St. Louis, MO
3rd Monday of November, February, May, August at 6:30 pm
Whole Foods Market Lifestyle Center (upstairs)
1160 Town and Country Crossing
Town and Country, MO  63017
Please RSVP kunnerstall@decodingdyslexia-mo.org
Topic: Quarterly Business Meeting and Legislative Update
Please join us to discuss St. Louis DD-MO business. There will be time to network with other families at the end of the meeting.  We hope you can make it!

St. Louis, MO
November 27, 2018, from 6:30-8:30
1021 Municipal Center Dr
St. Louis, MO 63131
Please RSVP  tmueller@decodingdyslexia-mo.org
Topic: Dyslexia Screening Next Steps presented by Kim Stuckey and Churchill Center & School
DD-MO and Churchill Center & School welcome Kim Stuckey, Missouri’s Dyslexia Specialist, to present on characteristics of dyslexia, identification, and diagnosis of dyslexia along with a discussion about appropriate accommodations and interventions. Churchill Center & School will give a brief overview of Wilson Reading System®, an intensive (Tier 3) intervention for students in grades 2-12 and adults who are not making sufficient progress in an intervention or who may require more intensive instruction due to a language-based learning disability, such as dyslexia.  

 Kansas City, MO
November 29, 2018, at 7:00 pm
Elk Lodge
515 E 99th St
Kansas City, MO  64131
Please RSVP mbratten@decodingdyslexia-mo.org
Topic: Parent Action Meeting
Please join us to discuss the importance of screening and notification. Dyslexia signs and symptoms. How undiagnosed Dyslexia effects our community. There will be time to network with other families at the end of the meeting.  We hope you can make it!

Kansas City, MO
December 12, 2018, at 6:00 pm
Copper Leaf
9011 N Glenwood
Kansas City, MO  64157
Please RSVP mbratten@decodingdyslexia-mo.org
Topic: Parent Action Meeting
Please join us to discuss Accommodations and IEP’s for children with Dyslexia. There will be time to network with other families at the end of the meeting.  We hope you can make it!  

St. Louis, MO
January 31, 2019, at 6:30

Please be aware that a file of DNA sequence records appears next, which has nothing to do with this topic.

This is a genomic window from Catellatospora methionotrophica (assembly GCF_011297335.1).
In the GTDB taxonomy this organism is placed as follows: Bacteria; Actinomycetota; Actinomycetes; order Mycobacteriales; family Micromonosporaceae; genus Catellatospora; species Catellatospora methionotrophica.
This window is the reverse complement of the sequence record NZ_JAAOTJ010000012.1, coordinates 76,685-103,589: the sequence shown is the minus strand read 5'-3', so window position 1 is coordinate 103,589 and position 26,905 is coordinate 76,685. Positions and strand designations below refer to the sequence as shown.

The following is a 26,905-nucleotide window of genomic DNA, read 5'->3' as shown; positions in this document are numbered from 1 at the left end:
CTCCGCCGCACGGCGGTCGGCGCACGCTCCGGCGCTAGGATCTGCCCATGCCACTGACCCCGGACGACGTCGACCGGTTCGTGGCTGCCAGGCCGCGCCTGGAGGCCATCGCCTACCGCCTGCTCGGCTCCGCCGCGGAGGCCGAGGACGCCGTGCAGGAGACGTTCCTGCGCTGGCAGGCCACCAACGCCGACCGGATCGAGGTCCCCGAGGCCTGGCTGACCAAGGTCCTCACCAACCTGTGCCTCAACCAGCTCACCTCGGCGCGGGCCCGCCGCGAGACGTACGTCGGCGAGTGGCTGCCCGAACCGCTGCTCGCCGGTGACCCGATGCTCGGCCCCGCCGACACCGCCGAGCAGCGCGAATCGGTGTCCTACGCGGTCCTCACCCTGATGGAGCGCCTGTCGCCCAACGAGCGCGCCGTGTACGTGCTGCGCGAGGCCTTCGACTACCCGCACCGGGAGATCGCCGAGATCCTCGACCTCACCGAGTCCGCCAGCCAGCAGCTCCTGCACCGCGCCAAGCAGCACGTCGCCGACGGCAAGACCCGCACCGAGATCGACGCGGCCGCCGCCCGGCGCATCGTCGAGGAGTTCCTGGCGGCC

1021 Municipal Center Drive
St. Louis, MO 63131
Please RSVP
Topic: Experience Dyslexia ®: Dyslexia Simulation
Join DD-MO, Churchill Center & School, and UMSL Center for Behavioral Health for a dyslexia simulation. Designed to increase awareness of the difficulties and frustrations that people with dyslexia (a specific learning disability) encounter daily. We hope this experience will provide insight into working more effectively with children with dyslexia and lead to greater empathy and understanding. A short discussion will follow. Seating is limited to 60 people.


 

 

Teacher Training

What percentage of teachers has been trained on dyslexia, its warning signs, and accommodation strategies that can help students with dyslexia?

Through no fault of their own, teachers (including general education teachers, reading specialists and special education teachers) often receive no training on dyslexia. It can be frustrating to be teaching without the necessary tools. Let’s help get our teachers the education and tools they need to help all students learn to read.

One in Five

As many as 1 in 5 students may have some degree of dyslexia. Check out Learning Ally’s 1in5 initiative.

Dyslexia is characterized by an unexpected difficulty in reading in children and adults who otherwise possess the intelligence, motivation, and schooling considered necessary for accurate and fluent reading (Shaywitz 1998). It represents one of the most common problems affecting children and adults with prevalence rates ranging from 5 to 17.5% (Shaywitz 1998). Such data have led “the National Institute of Child Health and Human Development (NICHD) within the National Institutes of Health (NIH) [to] consider reading failure to reflect not only an educational problem, but a significant public health problem as well” (Lyon 1998).